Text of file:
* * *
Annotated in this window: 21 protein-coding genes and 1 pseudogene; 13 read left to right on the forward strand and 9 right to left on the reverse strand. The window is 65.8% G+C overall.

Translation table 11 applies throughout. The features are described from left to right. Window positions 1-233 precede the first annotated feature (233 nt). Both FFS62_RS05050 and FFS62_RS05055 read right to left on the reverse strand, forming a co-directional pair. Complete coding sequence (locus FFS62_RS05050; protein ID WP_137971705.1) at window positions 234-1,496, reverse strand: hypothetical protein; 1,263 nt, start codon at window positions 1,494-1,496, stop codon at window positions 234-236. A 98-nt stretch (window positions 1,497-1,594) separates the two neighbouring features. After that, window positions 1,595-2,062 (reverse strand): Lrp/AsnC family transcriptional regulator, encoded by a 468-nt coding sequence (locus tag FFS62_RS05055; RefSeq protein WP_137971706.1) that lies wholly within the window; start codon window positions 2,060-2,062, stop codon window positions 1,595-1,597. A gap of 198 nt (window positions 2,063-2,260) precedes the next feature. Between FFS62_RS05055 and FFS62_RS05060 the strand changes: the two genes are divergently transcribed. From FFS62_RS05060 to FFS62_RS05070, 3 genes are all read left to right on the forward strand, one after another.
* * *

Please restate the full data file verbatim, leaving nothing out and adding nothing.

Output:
Annotated in this window: 21 protein-coding genes and 1 pseudogene; 13 read left to right on the forward strand and 9 right to left on the reverse strand. The window is 65.8% G+C overall.

Translation table 11 applies throughout. The features are described from left to right. Window positions 1-233 precede the first annotated feature (233 nt). Both FFS62_RS05050 and FFS62_RS05055 read right to left on the reverse strand, forming a co-directional pair. Complete coding sequence (locus FFS62_RS05050; protein ID WP_137971705.1) at window positions 234-1,496, reverse strand: hypothetical protein; 1,263 nt, start codon at window positions 1,494-1,496, stop codon at window positions 234-236. A 98-nt stretch (window positions 1,497-1,594) separates the two neighbouring features. After that, window positions 1,595-2,062 (reverse strand): Lrp/AsnC family transcriptional regulator, encoded by a 468-nt coding sequence (locus tag FFS62_RS05055; RefSeq protein WP_137971706.1) that lies wholly within the window; start codon window positions 2,060-2,062, stop codon window positions 1,595-1,597. A gap of 198 nt (window positions 2,063-2,260) precedes the next feature. Between FFS62_RS05055 and FFS62_RS05060 the strand changes: the two genes are divergently transcribed. From FFS62_RS05060 to FFS62_RS05070, 3 genes are all read left to right on the forward strand, one after another.